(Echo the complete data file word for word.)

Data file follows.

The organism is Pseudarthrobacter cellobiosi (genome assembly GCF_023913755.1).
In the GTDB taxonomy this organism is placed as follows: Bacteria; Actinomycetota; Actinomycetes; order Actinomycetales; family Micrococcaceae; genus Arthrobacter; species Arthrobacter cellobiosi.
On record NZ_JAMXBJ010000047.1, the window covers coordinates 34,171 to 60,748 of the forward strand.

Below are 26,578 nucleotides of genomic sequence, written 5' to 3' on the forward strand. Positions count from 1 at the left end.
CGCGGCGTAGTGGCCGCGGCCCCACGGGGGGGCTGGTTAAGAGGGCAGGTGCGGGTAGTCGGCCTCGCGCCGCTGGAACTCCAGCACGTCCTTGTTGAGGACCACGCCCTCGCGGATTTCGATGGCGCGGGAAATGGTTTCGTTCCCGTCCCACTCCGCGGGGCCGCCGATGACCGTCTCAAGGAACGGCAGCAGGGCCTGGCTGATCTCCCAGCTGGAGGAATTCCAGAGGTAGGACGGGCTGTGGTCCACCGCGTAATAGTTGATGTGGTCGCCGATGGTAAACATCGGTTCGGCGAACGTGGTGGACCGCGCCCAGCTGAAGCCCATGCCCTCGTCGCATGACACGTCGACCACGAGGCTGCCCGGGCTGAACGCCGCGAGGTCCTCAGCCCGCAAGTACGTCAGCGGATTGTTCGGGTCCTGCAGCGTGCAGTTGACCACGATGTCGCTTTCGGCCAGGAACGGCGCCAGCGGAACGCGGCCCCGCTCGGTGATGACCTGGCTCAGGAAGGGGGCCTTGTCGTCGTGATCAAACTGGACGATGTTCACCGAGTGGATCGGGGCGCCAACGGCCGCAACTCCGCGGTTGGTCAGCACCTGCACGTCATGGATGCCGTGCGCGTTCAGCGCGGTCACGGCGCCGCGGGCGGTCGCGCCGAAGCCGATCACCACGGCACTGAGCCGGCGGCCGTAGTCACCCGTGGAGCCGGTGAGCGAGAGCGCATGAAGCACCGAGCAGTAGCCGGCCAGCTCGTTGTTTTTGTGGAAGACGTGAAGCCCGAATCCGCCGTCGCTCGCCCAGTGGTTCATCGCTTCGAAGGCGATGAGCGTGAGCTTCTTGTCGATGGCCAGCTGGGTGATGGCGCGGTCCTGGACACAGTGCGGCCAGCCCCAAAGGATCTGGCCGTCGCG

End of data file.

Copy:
The organism is Pseudarthrobacter cellobiosi (genome assembly GCF_023913755.1).
In the GTDB taxonomy this organism is placed as follows: Bacteria; Actinomycetota; Actinomycetes; order Actinomycetales; family Micrococcaceae; genus Arthrobacter; species Arthrobacter cellobiosi.
On record NZ_JAMXBJ010000047.1, the window covers coordinates 34,171 to 60,748 of the forward strand.

Below are 26,578 nucleotides of genomic sequence, written 5' to 3' on the forward strand. Positions count from 1 at the left end.
CGCGGCGTAGTGGCCGCGGCCCCACGGGGGGGCTGGTTAAGAGGGCAGGTGCGGGTAGTCGGCCTCGCGCCGCTGGAACTCCAGCACGTCCTTGTTGAGGACCACGCCCTCGCGGATTTCGATGGCGCGGGAAATGGTTTCGTTCCCGTCCCACTCCGCGGGGCCGCCGATGACCGTCTCAAGGAACGGCAGCAGGGCCTGGCTGATCTCCCAGCTGGAGGAATTCCAGAGGTAGGACGGGCTGTGGTCCACCGCGTAATAGTTGATGTGGTCGCCGATGGTAAACATCGGTTCGGCGAACGTGGTGGACCGCGCCCAGCTGAAGCCCATGCCCTCGTCGCATGACACGTCGACCACGAGGCTGCCCGGGCTGAACGCCGCGAGGTCCTCAGCCCGCAAGTACGTCAGCGGATTGTTCGGGTCCTGCAGCGTGCAGTTGACCACGATGTCGCTTTCGGCCAGGAACGGCGCCAGCGGAACGCGGCCCCGCTCGGTGATGACCTGGCTCAGGAAGGGGGCCTTGTCGTCGTGATCAAACTGGACGATGTTCACCGAGTGGATCGGGGCGCCAACGGCCGCAACTCCGCGGTTGGTCAGCACCTGCACGTCATGGATGCCGTGCGCGTTCAGCGCGGTCACGGCGCCGCGGGCGGTCGCGCCGAAGCCGATCACCACGGCACTGAGCCGGCGGCCGTAGTCACCCGTGGAGCCGGTGAGCGAGAGCGCATGAAGCACCGAGCAGTAGCCGGCCAGCTCGTTGTTTTTGTGGAAGACGTGAAGCCCGAATCCGCCGTCGCTCGCCCAGTGGTTCATCGCTTCGAAGGCGATGAGCGTGAGCTTCTTGTCGATGGCCAGCTGGGTGATGGCGCGGTCCTGGACACAGTGCGGCCAGCCCCAAAGGATCTGGCCGTCGCG